The White House announced a pushed-back timeline for children to receive COVID-19 vaccines, telling reporters at a Friday briefing that high school students may receive vaccines in the fall, but elementary school children won't receive them until early 2022.
Previously, Dr. Anthony Fauci, White House chief medical adviser, predicted high school students would begin to get vaccinated in the spring or summer, while students as young as first grade would begin getting vaccinated by the time school returns in September. The newest timeline pushes each stage back by around four to five months. The White House did not provide an explanation for the shift.
"The bottom line of all of this is as follows: It is highly likely that sometime in the fall, we will have data that will give us the capability of saying the safety and comparable efficacy in children 12 to 17, 18 years old," Fauci said, adding that studies of younger children "almost certainly will not be firmed down until the first quarter of 2022."
Fauci cautioned that this would be the earliest possible timeline because he was only predicting when the trials would be complete, which doesn't include the time it takes for the Food and Drug Administration to make its final decision to approve the data, if they do so.
"Again, the final decisions we always leave to the FDA," Fauci said. "I'm trying to give you a roadmap of what likely will happen."
Fauci was specifically talking about vaccinating children with Pfizer and Moderna vaccines, which are currently the only two vaccines approved for emergency use in the U.S., but said other vaccine candidates are taking the same approach. The FDA has so far authorized Pfizer's vaccine for people 16 or older and Moderna's for those 18 or older.
Fauci said Pfizer will start studying the vaccine in 5- to 12-year-olds beginning in April. He said that study will take a year, but anticipates data on 12- to 15-year-olds sometime in the fall.
"Maybe not exactly coinciding with the first day of school, but sometime in the fall, we will have that," Fauci said.
Moderna, a bit further behind, is in the process of enrolling 12- to 17-year-olds in its trial. In March, they will begin enrolling kids age 6 to 12, then 2 to 6, and then 6 months to 2 years.
Fauci said the timeline was similar for Moderna: sometime in the fall for high school students and not until at least early 2022 for elementary school students.
The trials for school-age children are smaller than the initial trials to approve the vaccines, which had from 30,000 to 40,000 participants. Instead, they have only a few thousand participants. The trial will study if the vaccine is safe in children and if it induces a comparable immune response in the vaccines approved for adults.
The new information on when study data will be available conflicts with what Pfizer and Moderna said just a week ago.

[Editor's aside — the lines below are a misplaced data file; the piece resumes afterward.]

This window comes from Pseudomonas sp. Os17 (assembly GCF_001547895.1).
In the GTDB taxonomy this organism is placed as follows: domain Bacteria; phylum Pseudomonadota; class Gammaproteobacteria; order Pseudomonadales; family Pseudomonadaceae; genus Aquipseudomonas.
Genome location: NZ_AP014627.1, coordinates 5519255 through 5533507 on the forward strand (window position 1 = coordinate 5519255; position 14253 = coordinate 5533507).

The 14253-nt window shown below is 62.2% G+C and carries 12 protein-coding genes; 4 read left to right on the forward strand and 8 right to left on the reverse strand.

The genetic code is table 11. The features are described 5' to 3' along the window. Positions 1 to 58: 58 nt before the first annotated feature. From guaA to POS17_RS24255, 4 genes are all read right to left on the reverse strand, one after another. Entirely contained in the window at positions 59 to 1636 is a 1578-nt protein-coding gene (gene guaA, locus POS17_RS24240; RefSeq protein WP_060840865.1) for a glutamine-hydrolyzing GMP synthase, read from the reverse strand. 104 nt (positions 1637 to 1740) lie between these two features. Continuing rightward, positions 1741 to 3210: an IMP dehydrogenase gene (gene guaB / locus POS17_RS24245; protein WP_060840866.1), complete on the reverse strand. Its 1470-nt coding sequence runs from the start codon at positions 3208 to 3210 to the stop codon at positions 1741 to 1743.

Last week, Pfizer confirmed to ABC News that the company has fully enrolled its study on 12- to 15-year-olds and expected to have results in the first half of 2021, while Moderna told ABC News that they expected to have data around mid-year 2021.
Fauci told ProPublica on Feb. 11 that children as young as first grade may be able to get the vaccine by the time school starts in September, presuming the trials were successful.
"We're in the process of starting clinical trials in what we call age deescalation, where you do a clinical trial with people 16 to 12, then 12 to 9, then 9 to 6," Fauci said in the interview with ProPublica.
When asked what was the youngest age group that might be authorized for the vaccine by September, he said, "I would think by the time we get to school opening, we likely will be able to get people who come into the first grade."
It marks the third shift for Fauci this week, who has begun telling the public to expect "normalcy" in early 2022 and vaccines to open up to anybody who wants one in May or June. Previously, Fauci said things would return to normal in mid-fall and "open season" for vaccines would be in April. Fauci and others at the White House have said part of the reason for the shifting timelines is a smaller-than-expected incoming inventory of Johnson & Johnson vaccines, expected to be approved in the coming weeks, which will not speed the process up as much as they initially predicted.
Doctors have increasingly described the urgency of authorizing a COVID-19 vaccine for children, fearing that the longer it takes to vaccinate the millions of children in the country, the harder it will be to stop the spread and the more likely variants will develop.
As of Feb. 11, over 3 million children have tested positive for COVID-19 since the onset of the pandemic, according to data collected by the American Academy of Pediatrics and the Children's Hospital Association, representing about 13% of all reported cases.
Last week, experts from Cincinnati Children's Hospital Medical Center reported that the infection rate in children was equivalent to the infection rate in adults.
Still, less than 2.3% of all coronavirus cases in children have resulted in hospitalization and less than 0.05% cases resulted in death, according to the same data, and doctors maintain that the disease is much less severe for children.
ABC News' Arielle Mitropoulos and Anne Flaherty contributed to this report.